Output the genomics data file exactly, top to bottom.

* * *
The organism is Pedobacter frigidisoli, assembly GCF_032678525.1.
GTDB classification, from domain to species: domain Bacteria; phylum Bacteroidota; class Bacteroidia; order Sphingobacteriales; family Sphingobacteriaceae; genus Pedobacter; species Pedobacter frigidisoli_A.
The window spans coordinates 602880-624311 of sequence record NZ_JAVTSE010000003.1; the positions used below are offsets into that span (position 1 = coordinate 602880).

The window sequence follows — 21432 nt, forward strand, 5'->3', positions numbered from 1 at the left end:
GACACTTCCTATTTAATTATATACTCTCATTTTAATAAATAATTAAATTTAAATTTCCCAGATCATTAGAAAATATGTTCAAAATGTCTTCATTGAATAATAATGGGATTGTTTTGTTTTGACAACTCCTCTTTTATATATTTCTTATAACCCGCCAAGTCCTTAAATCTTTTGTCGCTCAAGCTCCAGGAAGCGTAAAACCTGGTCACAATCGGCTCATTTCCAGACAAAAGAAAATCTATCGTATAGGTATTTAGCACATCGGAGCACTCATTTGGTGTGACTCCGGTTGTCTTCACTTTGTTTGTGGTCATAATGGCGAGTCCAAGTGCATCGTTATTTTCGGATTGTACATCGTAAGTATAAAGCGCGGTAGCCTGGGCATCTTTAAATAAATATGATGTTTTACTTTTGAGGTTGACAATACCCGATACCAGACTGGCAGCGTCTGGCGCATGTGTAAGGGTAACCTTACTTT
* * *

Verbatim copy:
The organism is Pedobacter frigidisoli, assembly GCF_032678525.1.
GTDB classification, from domain to species: domain Bacteria; phylum Bacteroidota; class Bacteroidia; order Sphingobacteriales; family Sphingobacteriaceae; genus Pedobacter; species Pedobacter frigidisoli_A.
The window spans coordinates 602880-624311 of sequence record NZ_JAVTSE010000003.1; the positions used below are offsets into that span (position 1 = coordinate 602880).

The window sequence follows — 21432 nt, forward strand, 5'->3', positions numbered from 1 at the left end:
GACACTTCCTATTTAATTATATACTCTCATTTTAATAAATAATTAAATTTAAATTTCCCAGATCATTAGAAAATATGTTCAAAATGTCTTCATTGAATAATAATGGGATTGTTTTGTTTTGACAACTCCTCTTTTATATATTTCTTATAACCCGCCAAGTCCTTAAATCTTTTGTCGCTCAAGCTCCAGGAAGCGTAAAACCTGGTCACAATCGGCTCATTTCCAGACAAAAGAAAATCTATCGTATAGGTATTTAGCACATCGGAGCACTCATTTGGTGTGACTCCGGTTGTCTTCACTTTGTTTGTGGTCATAATGGCGAGTCCAAGTGCATCGTTATTTTCGGATTGTACATCGTAAGTATAAAGCGCGGTAGCCTGGGCATCTTTAAATAAATATGATGTTTTACTTTTGAGGTTGACAATACCCGATACCAGACTGGCAGCGTCTGGCGCATGTGTAAGGGTAACCTTACTTT